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From Jedd Rashbrooke <jedd.rashbro...@imagini.net>
Subject Re: Dazed and confused with Cassandra on EC2 ...
Date Fri, 08 Oct 2010 09:54:08 GMT
On 7 October 2010 20:49, Peter Schuller <peter.schuller@infidyne.com> wrote:
> ... if you "waste" 10-15 gigs of RAM on the JVM heap for a
> Cassandra instances which could live with e.g. 1 GB, you're actively
> taking away those 10-15 gigs of RAM from the operating system to use
> for the buffer cache. Particularly if you're I/O bound on reads then,
> this could have very detrimental effects (assuming the data set is

 Peter - in my defense, I was doing this on 68GB mega-boxes :)  But,
 yeah, we're seeing far more *predictable* results from the OS's ability
 to cache file system access, than Cassandra-with-Java's ability to
 manage its own memory.  My own sys-admin experience previously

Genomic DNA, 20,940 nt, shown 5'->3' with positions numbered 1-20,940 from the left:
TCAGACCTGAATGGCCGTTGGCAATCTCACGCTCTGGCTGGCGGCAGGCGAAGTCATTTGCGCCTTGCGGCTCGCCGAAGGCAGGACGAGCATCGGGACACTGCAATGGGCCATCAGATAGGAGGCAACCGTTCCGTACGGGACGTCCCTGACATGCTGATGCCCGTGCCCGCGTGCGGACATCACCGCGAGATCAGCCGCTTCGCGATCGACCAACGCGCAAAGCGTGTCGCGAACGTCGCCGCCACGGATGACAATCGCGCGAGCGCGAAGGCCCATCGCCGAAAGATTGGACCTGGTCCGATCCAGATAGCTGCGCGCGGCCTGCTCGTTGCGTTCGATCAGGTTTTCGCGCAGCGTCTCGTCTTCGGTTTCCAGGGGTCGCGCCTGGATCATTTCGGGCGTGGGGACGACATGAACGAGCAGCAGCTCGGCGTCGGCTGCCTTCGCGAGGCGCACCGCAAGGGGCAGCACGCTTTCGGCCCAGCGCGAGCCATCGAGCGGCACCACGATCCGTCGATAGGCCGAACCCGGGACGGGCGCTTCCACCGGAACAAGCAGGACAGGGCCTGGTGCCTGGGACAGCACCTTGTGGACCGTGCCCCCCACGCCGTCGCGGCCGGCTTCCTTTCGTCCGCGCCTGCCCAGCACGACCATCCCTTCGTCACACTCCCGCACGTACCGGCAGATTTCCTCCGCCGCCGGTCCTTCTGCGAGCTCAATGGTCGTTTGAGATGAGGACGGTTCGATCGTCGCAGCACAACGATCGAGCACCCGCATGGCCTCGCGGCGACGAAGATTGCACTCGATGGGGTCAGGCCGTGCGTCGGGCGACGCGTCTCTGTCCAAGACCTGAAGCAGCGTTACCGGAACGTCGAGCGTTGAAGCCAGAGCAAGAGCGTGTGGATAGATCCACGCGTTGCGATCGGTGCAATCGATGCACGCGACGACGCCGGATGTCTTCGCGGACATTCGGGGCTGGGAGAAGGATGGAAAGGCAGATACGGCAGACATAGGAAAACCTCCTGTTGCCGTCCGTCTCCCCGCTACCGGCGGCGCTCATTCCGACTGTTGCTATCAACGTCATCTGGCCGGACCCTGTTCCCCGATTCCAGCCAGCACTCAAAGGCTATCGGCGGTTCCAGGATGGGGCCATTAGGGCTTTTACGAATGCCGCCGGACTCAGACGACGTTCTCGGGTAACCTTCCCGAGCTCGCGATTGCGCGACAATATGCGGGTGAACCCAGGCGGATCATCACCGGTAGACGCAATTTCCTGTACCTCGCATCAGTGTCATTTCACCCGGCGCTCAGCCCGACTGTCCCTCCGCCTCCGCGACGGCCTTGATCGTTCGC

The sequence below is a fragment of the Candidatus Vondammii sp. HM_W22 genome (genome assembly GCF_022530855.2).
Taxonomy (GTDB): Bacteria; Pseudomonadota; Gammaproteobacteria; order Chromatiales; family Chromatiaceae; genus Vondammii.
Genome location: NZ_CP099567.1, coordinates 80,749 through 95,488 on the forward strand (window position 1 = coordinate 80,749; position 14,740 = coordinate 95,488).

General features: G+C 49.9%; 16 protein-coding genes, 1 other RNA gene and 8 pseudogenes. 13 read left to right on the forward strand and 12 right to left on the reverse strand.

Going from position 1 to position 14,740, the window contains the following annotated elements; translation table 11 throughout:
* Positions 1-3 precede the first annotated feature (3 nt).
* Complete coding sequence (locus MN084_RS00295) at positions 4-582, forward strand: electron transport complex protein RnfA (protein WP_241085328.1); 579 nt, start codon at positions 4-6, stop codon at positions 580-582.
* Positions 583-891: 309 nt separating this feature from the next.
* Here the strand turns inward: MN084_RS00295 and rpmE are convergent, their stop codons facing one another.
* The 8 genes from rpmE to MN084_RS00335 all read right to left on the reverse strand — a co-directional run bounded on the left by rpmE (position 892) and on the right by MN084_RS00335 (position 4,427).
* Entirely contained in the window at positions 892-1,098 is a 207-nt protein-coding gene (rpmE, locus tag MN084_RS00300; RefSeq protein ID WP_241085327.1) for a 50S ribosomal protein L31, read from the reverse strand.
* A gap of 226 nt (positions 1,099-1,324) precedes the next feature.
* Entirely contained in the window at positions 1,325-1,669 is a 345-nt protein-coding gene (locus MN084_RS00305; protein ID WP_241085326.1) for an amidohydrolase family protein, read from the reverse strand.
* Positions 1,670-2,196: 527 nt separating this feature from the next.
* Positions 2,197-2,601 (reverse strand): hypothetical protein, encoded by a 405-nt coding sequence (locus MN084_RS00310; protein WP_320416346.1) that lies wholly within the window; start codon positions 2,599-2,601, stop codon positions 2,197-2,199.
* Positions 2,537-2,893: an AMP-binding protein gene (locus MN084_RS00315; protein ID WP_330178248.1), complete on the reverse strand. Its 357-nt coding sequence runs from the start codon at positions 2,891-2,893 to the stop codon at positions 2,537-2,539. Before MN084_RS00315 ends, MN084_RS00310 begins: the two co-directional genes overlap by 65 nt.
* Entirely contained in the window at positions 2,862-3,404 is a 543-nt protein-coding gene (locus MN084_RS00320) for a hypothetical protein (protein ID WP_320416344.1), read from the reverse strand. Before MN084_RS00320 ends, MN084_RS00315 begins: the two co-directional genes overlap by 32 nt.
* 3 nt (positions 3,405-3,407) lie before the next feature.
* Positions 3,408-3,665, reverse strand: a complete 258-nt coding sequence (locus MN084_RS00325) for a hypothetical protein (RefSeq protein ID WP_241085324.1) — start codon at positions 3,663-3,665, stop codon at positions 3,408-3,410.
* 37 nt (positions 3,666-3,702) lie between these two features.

had been on real hardware, usually 16GB, occasionally 32GB boxes,
 but with *much* larger file systems than we're using with Cassandra,
 hence my earlier optimism at leaving a 'mere' 30-40GB for FS cache.


On 8 October 2010 02:05, Matthew Dennis <mdennis@riptano.com> wrote:
> Also, in general, you probably want to set Xms = Xmx (regardless of the
> value you eventually decide on for that).

 Matthew - we'd just about reached that conclusion!  Is it as big an
 issue for clusters that are up for days at a time, with maybe Xmx:3G?
 I'd kind of assumed that it'd get to its max pretty quickly.  I haven't
 been watching that with jconsole, but might watch it on the next startup.

 As to heap size determination ... the equation offered:

 MemtableThroughputInMB * 3 * (number of ColumnFamilies)
      + 1G + (size of internal caches)

 -- has (for us, at least) 3 constants and 2 quite fuzzy values.

 The experiments continue!

 Jedd.

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